Hawthorne Veterinary Clinic Newsletters
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Fall Season and TCM
- In this Issue:
- Fall is Here!
- Animal Healers
- Senior Profile / Discount Pricing
Fall Season and TCM
It seems that just a couple of weeks ago it was still summer here. Things certainly have shifted weather-wise. Autumn is now upon us in the Northwest, with crisp cool mornings and rain on the way. Fall is the time for transitioning away from the sun and activity of summer to the consolidating restorative phase of winter. In Traditional Chinese Medicine (TCM), each season is associated with various organs of the body, so that if an individual (animal or human) has a weakness or imbalance in a particular organ, it would most likely have symptoms of dysfunction in its associated season.
In TCM, fall is linked to the Lung, so we might see more cases of bronchitis and asthma in the upcoming months, as well as worsened symptoms in geriatric pets with chronic respiratory problems. You probably know somebody who doesn’t seem to handle the cooler wetter conditions of autumn in western Oregon. The same is true of some of our pets. Animals as well as people can be categorized into distinct constitutional types, so it makes sense that individuals with cold, damp constitutions wouldn’t do as well here in the fall and winter as a person or animal with a hot, drier nature.
What does this mean for our pets, and what can we do to help our pets adjust to the months ahead? Just as we enjoy more stews and root vegetables, and fewer salads and cold foods in fall and winter, our pets would benefit from more warming diets. If you prepare homemade meals for your dog, you might consider adding cooked sweet potatoes or oatmeal to his or her diet. Cats may benefit from switching from fish-based diets to more energetically warming chicken or lamb. (Read more about energetics of foods.) And in general, it’s a good idea to add stovetop-warmed water to your pet’s food in the colder months. If you have an older arthritic pet, consider grating fresh ginger (warming, drying anti-inflammatory herb) root into meals. And certainly, some of our more cold-natured pets appreciate wearing a sweater or lying on a heating pad or blanket in colder weather.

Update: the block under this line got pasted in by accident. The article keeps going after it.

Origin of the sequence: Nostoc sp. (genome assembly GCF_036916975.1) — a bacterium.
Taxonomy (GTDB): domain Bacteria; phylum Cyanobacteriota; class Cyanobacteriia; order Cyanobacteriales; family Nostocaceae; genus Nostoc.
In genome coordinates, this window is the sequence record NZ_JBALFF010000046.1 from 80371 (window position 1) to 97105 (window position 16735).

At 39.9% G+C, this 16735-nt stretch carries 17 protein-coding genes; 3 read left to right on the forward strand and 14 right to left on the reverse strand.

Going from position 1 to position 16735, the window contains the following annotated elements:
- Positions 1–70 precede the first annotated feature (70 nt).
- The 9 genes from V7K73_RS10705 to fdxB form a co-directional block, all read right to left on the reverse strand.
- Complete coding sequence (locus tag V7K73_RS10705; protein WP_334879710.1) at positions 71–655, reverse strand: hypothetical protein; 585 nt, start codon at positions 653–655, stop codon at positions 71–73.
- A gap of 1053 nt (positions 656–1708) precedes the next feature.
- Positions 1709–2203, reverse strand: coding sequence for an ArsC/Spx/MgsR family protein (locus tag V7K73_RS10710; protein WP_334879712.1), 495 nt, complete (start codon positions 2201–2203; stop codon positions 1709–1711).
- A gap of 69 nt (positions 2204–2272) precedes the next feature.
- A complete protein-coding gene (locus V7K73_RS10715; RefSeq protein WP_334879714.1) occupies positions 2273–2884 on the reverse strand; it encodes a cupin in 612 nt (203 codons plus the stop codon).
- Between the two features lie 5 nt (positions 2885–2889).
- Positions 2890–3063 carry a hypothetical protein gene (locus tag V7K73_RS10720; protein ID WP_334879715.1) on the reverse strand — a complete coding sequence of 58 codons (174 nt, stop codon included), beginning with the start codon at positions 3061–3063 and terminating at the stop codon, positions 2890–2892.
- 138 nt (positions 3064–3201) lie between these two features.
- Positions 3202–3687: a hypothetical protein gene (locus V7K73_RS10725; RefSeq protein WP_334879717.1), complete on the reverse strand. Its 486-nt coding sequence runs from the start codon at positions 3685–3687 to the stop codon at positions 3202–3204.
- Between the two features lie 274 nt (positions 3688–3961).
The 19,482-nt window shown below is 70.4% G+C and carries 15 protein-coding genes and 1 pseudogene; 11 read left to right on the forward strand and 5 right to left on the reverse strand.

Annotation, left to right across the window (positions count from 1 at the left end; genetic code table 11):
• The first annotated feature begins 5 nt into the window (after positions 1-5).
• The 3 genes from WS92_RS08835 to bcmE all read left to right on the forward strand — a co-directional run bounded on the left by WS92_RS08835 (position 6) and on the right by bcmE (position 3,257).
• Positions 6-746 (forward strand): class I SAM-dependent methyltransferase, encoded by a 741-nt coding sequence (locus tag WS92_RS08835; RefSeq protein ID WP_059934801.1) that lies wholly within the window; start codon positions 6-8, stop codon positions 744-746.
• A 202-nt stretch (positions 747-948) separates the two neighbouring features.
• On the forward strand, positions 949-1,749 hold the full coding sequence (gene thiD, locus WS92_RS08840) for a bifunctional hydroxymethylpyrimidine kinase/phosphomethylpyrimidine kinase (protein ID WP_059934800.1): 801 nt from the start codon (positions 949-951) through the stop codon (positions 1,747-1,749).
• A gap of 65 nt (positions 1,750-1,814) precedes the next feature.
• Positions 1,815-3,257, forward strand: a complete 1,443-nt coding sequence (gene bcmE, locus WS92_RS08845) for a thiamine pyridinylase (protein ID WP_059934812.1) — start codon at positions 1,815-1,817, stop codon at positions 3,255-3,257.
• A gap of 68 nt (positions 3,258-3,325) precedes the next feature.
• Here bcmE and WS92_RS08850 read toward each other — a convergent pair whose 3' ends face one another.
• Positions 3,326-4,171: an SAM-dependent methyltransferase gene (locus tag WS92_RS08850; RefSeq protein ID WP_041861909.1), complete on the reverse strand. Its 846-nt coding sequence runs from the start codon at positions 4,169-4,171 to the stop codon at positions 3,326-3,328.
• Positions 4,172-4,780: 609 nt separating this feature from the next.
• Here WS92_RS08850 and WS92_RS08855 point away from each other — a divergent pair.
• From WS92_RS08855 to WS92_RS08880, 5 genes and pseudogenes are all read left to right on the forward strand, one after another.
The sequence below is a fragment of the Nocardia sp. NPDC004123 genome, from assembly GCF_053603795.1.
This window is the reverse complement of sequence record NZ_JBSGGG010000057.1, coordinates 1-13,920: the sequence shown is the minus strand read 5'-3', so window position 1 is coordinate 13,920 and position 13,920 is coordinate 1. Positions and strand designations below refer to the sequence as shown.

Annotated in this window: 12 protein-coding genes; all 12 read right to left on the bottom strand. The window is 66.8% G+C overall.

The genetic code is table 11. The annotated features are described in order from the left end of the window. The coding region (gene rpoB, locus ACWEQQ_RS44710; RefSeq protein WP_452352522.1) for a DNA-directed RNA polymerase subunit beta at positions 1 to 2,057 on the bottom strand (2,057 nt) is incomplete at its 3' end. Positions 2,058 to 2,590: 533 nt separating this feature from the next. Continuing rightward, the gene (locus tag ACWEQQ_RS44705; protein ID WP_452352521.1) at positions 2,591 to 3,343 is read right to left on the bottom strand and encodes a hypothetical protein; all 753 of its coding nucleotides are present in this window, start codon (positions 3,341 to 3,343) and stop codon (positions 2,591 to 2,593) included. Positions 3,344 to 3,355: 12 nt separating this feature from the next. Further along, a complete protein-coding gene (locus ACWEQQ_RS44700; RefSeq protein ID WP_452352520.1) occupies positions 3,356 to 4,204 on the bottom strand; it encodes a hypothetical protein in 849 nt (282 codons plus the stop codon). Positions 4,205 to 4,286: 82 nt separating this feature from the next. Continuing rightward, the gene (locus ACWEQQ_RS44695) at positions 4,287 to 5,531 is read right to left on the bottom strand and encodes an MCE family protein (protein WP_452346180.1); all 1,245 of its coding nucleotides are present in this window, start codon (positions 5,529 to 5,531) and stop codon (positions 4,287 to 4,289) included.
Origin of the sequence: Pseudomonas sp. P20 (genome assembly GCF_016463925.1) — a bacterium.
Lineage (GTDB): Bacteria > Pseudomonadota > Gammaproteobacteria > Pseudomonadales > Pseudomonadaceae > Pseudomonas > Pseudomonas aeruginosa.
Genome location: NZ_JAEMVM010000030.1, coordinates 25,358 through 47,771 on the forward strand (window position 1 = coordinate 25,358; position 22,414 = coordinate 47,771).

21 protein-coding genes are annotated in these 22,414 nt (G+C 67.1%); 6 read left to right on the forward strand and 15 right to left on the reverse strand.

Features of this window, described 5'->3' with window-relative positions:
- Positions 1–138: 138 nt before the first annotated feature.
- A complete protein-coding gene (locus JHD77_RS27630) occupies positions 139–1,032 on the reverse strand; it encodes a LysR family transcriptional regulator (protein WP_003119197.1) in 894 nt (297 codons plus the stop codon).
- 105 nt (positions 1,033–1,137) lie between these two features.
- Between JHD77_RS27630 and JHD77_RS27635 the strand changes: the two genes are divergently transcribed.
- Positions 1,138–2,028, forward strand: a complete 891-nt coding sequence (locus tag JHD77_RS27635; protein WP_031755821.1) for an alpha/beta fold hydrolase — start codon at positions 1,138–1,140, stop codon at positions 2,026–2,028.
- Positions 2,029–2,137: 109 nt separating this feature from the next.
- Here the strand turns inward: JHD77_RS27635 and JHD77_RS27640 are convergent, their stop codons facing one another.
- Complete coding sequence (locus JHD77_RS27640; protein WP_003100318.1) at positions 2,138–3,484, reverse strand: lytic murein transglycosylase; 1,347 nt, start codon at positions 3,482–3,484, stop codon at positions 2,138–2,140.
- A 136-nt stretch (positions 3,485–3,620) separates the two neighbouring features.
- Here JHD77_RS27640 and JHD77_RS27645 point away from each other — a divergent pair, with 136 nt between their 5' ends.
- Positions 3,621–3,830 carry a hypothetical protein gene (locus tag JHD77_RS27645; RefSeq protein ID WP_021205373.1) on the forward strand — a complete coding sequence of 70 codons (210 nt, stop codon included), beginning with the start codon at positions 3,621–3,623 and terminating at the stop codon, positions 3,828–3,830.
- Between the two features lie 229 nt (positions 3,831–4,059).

We commonly see many of our senior pets having more arthritic stiffness and respiratory problems in the fall. These conditions respond well to acupuncture and herbal treatments. Let us know if you feel your dog or cat needs some assistance in the cooler wetter months to come.
We’re not talking about veterinarians or health care therapists—these are actually animals with the ability to heal humans! One intriguing example is the Mexican Hairless Dog, or Xolo. These now rare dogs were revered by the ancient Aztecs and thought to possess mystical healing qualities. Even today, people use these dogs as living heating pads to sooth aching arthritic joints. (Read the ABC News story.) Several studies have shown that gazing at a fish tank can significantly reduce blood pressure in hypertensive patients or calm hyperactive children. Some dogs have the amazing ability to warn their human guardians of an impending seizure. With the elderly, caring for a pet can improve cognitive ability and emotional wellbeing. There are many examples of dolphins being used as therapists for children with special needs and individuals suffering from neurological disorders. Certainly, we owe these amazing animal healers a great deal of respect and gratitude!
Senior Profile Testing
Is one of your canine or feline companions eight years of age or older? Though you may not think your pet is ready for his or her AARP card, the average eight-year-old dog or cat is equivalent to a 60-year-old person. Age-related disorders begin to develop and degenerative changes start to take place around this time, often without visible symptoms. While yearly physical exams are very important, laboratory testing is a great way to practice true preventative medicine. It allows you to discover and address health problems at their earliest stages when they are more responsive to nutritional support and herbal therapy – before they turn into serious diseases requiring more aggressive and expensive treatments.
We are able to offer a comprehensive laboratory evaluation including a blood profile and urinalysis at a special discount of only $95. This same testing would cost $160 or more at most clinics. Call us to schedule an appointment for the “mature” canine or feline members of your household.